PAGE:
Cyber security and related privacy issues increasingly
dominate the headlines. And for good reason: according to statistics cited in a
Wall Street Journal article, cyber attacks --ranging from
malicious software to denial of service attacks - increased 42% in 2012. The
trend has only accelerated in 2013. As the possibility and potential scope of
these types of attacks increases, these issues represent an increasing
challenge for all companies and their management - and increasingly, their
boards, as well.
The banking industry is the latest to receive the
emphatic message that companies need to be taking steps to protect against
cyber threats. According to a June 14, 2013 Wall Street Journal article
entitled "A Call to Arms for Banks" (here),
regulators are "stepping up calls for banks to better-arm themselves against
the growing online threat that hackers and criminal organizations pose."
Regulators are increasingly concerned about attacks that might not only disrupt
an individual bank but also the entire financial system.
Among other things, the Journal article reports
that the OCC recently hosted a call with more than 1,000 community bankers
"warning that cyber attacks are on the rise - particularly among small banks -
as the number of potential targets expands." Among other things, the banks were
advised that they will be "judged on their preparation against cyber attacks
when examiners gauge a bank's operational risk."
The message from regulators is not only that they expect
the regulated institutions to take steps to guard against cyber exposures, but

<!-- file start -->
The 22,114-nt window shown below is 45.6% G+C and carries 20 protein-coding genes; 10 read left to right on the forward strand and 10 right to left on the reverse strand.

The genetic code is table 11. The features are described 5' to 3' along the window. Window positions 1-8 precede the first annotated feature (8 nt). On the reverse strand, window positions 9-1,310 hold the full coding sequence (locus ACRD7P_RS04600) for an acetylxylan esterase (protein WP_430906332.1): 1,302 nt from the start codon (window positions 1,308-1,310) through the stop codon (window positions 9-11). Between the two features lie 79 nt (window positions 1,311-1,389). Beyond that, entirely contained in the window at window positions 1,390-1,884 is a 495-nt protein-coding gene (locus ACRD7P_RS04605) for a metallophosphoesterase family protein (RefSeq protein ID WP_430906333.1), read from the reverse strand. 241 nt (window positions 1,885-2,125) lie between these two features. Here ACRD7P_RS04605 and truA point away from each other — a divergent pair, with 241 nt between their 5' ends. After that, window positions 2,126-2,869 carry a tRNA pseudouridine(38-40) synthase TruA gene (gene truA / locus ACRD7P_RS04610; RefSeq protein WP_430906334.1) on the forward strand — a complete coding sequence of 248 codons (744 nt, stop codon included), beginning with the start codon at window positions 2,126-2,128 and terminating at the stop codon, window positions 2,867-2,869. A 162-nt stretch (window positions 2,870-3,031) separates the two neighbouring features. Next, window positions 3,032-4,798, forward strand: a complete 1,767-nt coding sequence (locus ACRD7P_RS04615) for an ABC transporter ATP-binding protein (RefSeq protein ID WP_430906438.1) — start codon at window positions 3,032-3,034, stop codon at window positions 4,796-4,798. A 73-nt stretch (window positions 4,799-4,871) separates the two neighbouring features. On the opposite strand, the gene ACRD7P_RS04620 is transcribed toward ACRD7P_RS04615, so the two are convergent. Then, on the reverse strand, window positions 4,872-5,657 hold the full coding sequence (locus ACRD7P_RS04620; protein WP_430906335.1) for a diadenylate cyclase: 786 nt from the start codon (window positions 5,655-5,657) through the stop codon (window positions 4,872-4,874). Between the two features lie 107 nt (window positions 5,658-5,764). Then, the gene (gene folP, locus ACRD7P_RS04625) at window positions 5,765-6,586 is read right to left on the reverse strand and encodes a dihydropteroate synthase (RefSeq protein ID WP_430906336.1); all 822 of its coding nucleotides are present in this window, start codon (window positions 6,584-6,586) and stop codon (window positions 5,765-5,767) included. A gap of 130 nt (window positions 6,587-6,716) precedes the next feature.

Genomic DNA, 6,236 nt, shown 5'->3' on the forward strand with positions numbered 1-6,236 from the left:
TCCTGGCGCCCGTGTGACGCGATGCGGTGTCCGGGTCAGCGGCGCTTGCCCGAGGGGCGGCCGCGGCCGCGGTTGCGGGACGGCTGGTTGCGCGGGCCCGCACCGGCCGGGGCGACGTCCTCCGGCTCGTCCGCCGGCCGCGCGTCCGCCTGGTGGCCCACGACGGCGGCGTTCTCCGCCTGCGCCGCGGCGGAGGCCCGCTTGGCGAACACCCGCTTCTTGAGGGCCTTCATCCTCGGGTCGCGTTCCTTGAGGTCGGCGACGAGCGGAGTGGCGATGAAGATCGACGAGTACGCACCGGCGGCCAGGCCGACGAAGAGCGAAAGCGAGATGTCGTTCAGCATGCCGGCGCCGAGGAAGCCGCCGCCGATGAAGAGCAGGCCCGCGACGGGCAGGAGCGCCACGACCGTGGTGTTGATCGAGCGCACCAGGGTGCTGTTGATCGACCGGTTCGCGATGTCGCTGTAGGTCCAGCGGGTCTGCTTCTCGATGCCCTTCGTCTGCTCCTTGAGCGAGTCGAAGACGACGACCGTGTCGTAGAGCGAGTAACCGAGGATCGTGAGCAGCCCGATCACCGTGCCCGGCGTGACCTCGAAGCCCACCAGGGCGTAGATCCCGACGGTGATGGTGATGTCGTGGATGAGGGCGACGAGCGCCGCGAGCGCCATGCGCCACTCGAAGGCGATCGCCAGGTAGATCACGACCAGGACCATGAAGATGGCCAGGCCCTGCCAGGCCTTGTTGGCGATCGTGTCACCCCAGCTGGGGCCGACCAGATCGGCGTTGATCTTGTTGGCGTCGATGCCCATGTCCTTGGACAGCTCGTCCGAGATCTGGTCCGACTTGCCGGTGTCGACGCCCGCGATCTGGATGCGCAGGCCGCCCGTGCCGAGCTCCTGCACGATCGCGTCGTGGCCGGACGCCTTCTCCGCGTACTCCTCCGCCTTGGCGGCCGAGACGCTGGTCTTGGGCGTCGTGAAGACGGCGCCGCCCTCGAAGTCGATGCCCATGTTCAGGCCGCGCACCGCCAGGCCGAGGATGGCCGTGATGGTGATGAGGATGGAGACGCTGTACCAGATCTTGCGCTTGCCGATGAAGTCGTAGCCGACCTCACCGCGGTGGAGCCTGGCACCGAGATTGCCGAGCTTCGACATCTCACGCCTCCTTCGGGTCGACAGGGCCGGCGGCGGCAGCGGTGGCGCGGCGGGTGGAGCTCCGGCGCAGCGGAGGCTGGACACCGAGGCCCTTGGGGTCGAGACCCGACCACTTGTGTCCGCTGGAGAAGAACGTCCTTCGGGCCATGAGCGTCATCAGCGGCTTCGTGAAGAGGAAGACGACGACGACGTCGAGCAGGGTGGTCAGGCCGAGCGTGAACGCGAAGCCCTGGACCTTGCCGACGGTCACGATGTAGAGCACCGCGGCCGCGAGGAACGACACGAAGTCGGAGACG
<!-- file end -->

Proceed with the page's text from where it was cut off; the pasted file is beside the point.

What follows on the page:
that the institutions will be held accountable for their shortcomings in this
area. The expectations and the accountability are not limited just to the
banking sector. According to the Journal article, last year the FTC
filed a lawsuit against Wyndham Worldwide Corp. alleging that the hotel chain
"failed to protect the credit-card information of its consumers." (For those
readers who may be interested, the FTC's complaint in the action against
Wyndham can be found here.
Yet another recent Journal article underscored the
extent to which cyber exposure involves companies in many industries. In a
disturbing June 13, 2013 article entitled "Patients Put at Risk by Computer
the Wall Street Journal reported the apparently increasing risk that
medical devices could be infected with viruses or malware that could impair the
devices' function or expose potentially sensitive patient information by
sending it to outside servers. The article cites several examples including an
instance where in infected radiology device was sending mammography information
to outside servers, including patent names, records of procedures and X-ray
These latter examples underscore how extensive and
dispersed cyber threats have become in an era where devices are increasingly
interconnected. Moreover, it is clear that regulators (among others) expect
companies to take steps to protect against cyber exposures - and that
regulators intend to hold companies accountable.
Given the extent of the operational and reputational risk
that cyber exposures represent, these issues should be a priority topic for
company managers - and for company boards. As on any other critical topic,
directors should be asking questions and demanding accountability. This
is going to be particularly true for companies whose products might be involved
in the kinds of cyber incidents described in the Journal article about
infiltrated medical devices.
In this environment, directors should be asking the
questions to determine what steps their company is taking to assess and to
protect against cyber exposures. One particular question directors should be
asking their senior managers is what steps the company has taken to put
insurance in place to protect against the problems that can arise when cyber
In the guidance
that the SEC recently provided companies with respect to cyber-related
disclosures, one item the SEC specifically emphasized that companies should be